4. Know your state and local tax laws.

Tax laws read like the world’s most boring Terms & Conditions, so it can be tempting to disregard them. But you know what’s worse than being bored to tears? Finding out that you owe more in taxes than you expected. That’s why it’s a good idea to get familiar with state and local taxes, in addition to federal tax. Did you know in some states (including Vermont, where my shop is based), you're required to pay a six percent Use Tax on supply items that were purchased out of state? I learned about the tax the hard way when I wound up paying double what I'd budgeted for taxes. It was an expensive lesson I could have avoided by familiarizing myself with Vermont's taxes. To find out more about your state and local taxes, check out the U.S. Small Business Administration’s website.

5. Find an accountant before tax season.

Waiting until after the first of the year to find an accountant can create loads of unnecessary stress.  This is someone you’ll be trusting to handle the financial aspect of your business, and that’s not a power you want to hand over to just anyone.  Don’t be afraid to shop around and find someone you're comfortable with. In addition to looking at an accountant’s professional qualifications and fees, ask about their experience with small businesses and e-commerce businesses. Also, find out if they offer other services in addition to tax preparation that might come in handy.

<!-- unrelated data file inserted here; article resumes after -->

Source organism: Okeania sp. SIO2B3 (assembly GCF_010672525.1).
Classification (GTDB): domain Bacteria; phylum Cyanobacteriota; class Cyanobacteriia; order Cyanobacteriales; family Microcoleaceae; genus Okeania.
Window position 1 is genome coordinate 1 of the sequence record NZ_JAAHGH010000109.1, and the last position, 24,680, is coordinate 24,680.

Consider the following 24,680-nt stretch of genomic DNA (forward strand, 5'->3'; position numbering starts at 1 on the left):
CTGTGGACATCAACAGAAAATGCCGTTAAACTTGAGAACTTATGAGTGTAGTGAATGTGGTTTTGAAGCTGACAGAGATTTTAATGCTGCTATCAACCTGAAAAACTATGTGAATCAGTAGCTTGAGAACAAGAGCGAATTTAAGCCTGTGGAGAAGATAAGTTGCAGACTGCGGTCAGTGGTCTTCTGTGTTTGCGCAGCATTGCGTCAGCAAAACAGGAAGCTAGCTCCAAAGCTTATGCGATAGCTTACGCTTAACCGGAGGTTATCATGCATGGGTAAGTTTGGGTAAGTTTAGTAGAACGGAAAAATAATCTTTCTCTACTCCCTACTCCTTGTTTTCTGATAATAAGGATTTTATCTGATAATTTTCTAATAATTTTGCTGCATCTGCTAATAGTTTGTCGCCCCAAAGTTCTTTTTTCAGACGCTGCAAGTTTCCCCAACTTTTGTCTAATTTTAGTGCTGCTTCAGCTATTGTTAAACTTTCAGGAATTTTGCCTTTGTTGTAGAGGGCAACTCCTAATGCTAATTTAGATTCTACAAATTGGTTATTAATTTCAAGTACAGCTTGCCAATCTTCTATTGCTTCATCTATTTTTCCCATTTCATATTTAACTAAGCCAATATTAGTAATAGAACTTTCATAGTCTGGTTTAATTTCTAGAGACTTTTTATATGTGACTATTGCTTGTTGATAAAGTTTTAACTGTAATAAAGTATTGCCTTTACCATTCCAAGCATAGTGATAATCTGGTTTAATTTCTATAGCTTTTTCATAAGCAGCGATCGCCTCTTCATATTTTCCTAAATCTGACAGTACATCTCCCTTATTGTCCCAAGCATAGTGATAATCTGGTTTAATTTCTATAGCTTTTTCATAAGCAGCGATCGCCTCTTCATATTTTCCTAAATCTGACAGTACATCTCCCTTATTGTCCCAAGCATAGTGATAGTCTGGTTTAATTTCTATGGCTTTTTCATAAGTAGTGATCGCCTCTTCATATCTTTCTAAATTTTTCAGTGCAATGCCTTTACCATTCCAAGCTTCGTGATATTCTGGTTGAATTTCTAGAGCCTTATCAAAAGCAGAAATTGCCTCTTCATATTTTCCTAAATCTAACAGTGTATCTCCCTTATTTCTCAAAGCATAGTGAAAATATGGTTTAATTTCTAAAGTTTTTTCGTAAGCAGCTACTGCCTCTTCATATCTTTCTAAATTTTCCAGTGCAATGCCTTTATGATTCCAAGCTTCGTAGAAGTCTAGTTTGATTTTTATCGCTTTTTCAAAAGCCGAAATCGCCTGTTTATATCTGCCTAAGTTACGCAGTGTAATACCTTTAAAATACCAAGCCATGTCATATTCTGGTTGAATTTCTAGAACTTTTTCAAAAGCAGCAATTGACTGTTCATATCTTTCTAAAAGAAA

There are a lot of great tax preparers out there, and a referral is a great way to make a positive connection. If you need some straightforward help filing your taxes, a retail tax firm like H&R Block may be a good choice for you. You can also check out the website of the National Association of Enrolled Agents to search for an enrolled agent or visit the website of the American Institute of CPAs to search for a CPA. I chose a small, local firm that I felt was more focused on my needs. My accountant is an Enrolled Agent, which means she passed a competency examination administered by the Internal Revenue Service and specializes in tax law. Another plus? She has worked with businesses of all sizes, so she'll be able to help me as Little Hill Jewelry continues to grow.

How do you make tax time less stressful? Share your tips in the comments below.

With QuickBooks Self-Employed, you can keep your finances and business expenses organized. Etsy shop owners in the United States and United Kingdom can export their Etsy sales and expenses directly into QuickBooks Self-Employed. To try out QuickBooks Self-Employed or QuickBooks Self-Employed Tax Bundle with TurboTax, click here. For the first 12 months, QuickBooks Self-Employed is available at $5 per month, and QuickBooks Self-Employed TurboTax Bundle is available at $12 per month.

Author

Heather Jean from LittleHillJewelry

Heather Jean opened her Etsy shop, Little Hill Jewelry, almost two years ago. She now works full time on her business, which is based in beautiful Rutland, Vermont. She loves buying and selling on Etsy and being a Leader of Etsy’s Promotional Frenzy Team.